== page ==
Chrestes as Oracle
by D.M. Murdock/Acharya S
In our analysis of the word chresto or chrestos, we discover that members of brotherhoods, priesthoods and
religious schools such as priests and prophets were called chrestes in Greek antiquity, as were
soothsayers and those who "give or expound oracles" or consult with gods (see image at right).
Interestingly, a form of this word, χρηματίζω or chrematizo, is used in the New
Testament in reference to being "warned of God" (Mt 2:12, 2:22; Lk 3:26; Heb 8:5, 11:7), meaning (Strong's G5537):
...2) to give a response to those consulting an oracle, to give a divine command or
admonition, to teach from heaven
a) to be divinely commanded, admonished, instructed
b) to be the mouthpiece of divine revelations, to promulgate the commands of God
Here we find the New Testament god associated with a term used to describe oracular divination
and revelation, just as the author of the biblical book of Revelation claimed to be doing.
It is interesting to note that the word χρηματίζω chrēmatizō also means:
do business; transact state business; negotiate, debate, consult, answer; bear a name
or title; mid negotiate; make money, transact business (Pocket Oxford Classical
In this regard, the use of chrematizo at Acts 11:26 is odd, in that it describes the naming of the "Christians" first at Antioch:
...χρηματίσαι τε πρώτως ἐν Ἀντιοχείᾳ τοὺς μαθητὰς Χριστιανούς...
The following are different English translations of this passage:
KJV: And the disciples were called Christians first in Antioch.
RSV: in Antioch the disciples were for the first time called Christians.
YLT: the disciples also were divinely called first in Antioch Christians.
Young's Literal Translation includes "divinely," to reflect the oracular meaning of chrematizo.
Here is the relevant definition in Strong's for this usage:
3) to assume or take to one's self a name from one's public business
a) to receive a name or title, be called
One could suggest that the name "Christian" was a DBA or "doing business as," therefore. It
should be kept in mind, however, that this passage at Acts 11:26 in the earliest manuscript tradition such as the Codex Sinaiticus refers not
to "Christians" but to Chrestians. In this case, then the Chrestians were to be found first at
Antioch, where they were called thus according to their divine vocation. But who were the Chrestians, and when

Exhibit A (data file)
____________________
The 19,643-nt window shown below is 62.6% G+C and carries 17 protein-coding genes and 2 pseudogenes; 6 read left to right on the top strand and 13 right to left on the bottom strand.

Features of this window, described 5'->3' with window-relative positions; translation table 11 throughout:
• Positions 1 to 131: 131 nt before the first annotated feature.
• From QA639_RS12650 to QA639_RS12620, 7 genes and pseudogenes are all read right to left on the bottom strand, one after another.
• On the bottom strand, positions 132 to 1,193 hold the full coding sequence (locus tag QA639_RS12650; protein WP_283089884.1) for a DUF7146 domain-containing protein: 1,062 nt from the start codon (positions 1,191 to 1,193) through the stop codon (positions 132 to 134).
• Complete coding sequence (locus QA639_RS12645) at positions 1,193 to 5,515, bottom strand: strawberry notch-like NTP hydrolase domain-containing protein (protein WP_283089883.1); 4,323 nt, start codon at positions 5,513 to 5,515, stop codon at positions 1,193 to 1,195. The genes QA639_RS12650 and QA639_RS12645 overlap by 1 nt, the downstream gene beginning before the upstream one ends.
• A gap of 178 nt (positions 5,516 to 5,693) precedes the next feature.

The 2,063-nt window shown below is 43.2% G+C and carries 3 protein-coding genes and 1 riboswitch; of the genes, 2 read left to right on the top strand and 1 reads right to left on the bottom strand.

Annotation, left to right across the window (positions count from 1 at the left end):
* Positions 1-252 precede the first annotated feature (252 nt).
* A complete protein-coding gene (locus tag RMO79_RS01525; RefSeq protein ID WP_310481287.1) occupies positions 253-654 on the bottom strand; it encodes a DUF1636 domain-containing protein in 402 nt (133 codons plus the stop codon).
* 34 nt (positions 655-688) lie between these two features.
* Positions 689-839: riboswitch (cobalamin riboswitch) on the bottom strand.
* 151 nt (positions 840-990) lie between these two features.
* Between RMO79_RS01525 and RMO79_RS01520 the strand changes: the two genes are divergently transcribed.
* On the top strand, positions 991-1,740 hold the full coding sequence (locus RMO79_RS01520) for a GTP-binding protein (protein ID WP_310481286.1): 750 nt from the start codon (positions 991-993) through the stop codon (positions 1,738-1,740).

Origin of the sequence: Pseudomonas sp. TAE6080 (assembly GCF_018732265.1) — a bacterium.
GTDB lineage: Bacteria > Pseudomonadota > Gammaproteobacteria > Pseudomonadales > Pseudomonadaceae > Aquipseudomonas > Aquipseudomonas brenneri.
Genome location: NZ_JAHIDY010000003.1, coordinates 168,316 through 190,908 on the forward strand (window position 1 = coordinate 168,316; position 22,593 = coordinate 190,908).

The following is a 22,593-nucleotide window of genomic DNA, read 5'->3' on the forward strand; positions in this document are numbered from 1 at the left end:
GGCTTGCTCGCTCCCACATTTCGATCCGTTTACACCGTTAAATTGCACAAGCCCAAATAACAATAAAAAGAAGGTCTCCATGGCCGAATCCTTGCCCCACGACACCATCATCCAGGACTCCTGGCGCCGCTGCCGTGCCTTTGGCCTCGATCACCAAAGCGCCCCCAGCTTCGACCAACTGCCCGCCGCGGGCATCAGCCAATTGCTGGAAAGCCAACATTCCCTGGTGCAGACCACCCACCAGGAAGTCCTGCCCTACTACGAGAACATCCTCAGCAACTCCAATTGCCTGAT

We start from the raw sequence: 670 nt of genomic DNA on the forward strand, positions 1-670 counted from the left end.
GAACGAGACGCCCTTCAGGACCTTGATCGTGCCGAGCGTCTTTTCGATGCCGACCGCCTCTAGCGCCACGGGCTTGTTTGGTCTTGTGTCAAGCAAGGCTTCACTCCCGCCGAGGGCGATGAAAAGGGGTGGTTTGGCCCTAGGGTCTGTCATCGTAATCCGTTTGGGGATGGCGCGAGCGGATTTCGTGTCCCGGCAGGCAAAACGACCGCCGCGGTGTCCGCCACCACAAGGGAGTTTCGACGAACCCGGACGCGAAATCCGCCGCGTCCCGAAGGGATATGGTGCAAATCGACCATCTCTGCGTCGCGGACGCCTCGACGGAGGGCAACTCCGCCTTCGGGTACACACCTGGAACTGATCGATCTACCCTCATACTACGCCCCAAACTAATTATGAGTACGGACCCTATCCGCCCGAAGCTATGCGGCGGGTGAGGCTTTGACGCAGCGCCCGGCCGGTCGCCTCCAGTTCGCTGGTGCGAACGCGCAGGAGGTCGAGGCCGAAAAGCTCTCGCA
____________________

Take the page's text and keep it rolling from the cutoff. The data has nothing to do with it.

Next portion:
were they first styled by that designation? The answer is that we have inscriptions labeling people Chrestian in
the early first century, before "Jesus the Christ" had any noticeable impact.
As I state in my article "Does Josephus prove a historical Jesus?", the same "Chrestian to Christian" chicanery has
happened with the other two passages in the NT containing the word "Christian," i.e., Acts 26:28 and 1 Peter 4:16. These are both quite obviously late books - 1 Peter likewise does not
emerge clearly in the historical/literary record until after the middle of the second century, as a moniker for
these followers of Chrestos, the "Good" or "Useful." It would appear that it was Tertullian (Apologeticus 3), among others, in large part who made the push to change
the name to "Christians," accusing the nonbelievers of "mispronouncing" the title.
Here is the original Greek of this passage at Acts 11:26 in the Sinaiticus:
χρηματιϲαι τε πρωτωϲ εν αν τιοχια τουϲ μαθηταϲ χρηϲτιανουϲ
As we can see from the above, in which the word chrematisai is apparently deliberately
juxtaposed with chrestianous, the copyist of the Sinaiticus more than likely was not making a mistake
but was retaining the earliest canonical rendition of Acts, as Chrestians, not "Christians." We must
ask, therefore, what business is it of Tertullian or any others to claim otherwise and to accuse people of
"mispronunciation," when it is there in writing held holy?
The pre-Christian Chrestians were apparently involved in the business of divination, religious
proselytizing and oracle readings, decades to centuries before Jesus supposedly walked the earth. It was not very
difficult eventually to change the cult of "the Good" into that of "the Anointed," with the
eventual introduction of a fictional composite presented as a "historical founder" who purportedly lived many
Is Suetonius's Chresto a Reference to Jesus?
The Chi-Rho Symbol and Chrestos
Chrestos Magical Bowl?
Chrestes as Oracle and Chrematizo in the New Testament
Isis the Chrest and the Egyptian Houses of Goodness
Apollo, Son of God and the Chrest?
Pliny, Tacitus and Suetonius: No Proof of Jesus
Christos or Chrestos?
Does Josephus prove a historical Jesus?
The Jesus Forgery: Josephus Untangled
Franck Goddio Society Chrestos Bowl Report
Earliest Reference Describes Christ as 'Magician'
Catalogue of Chrest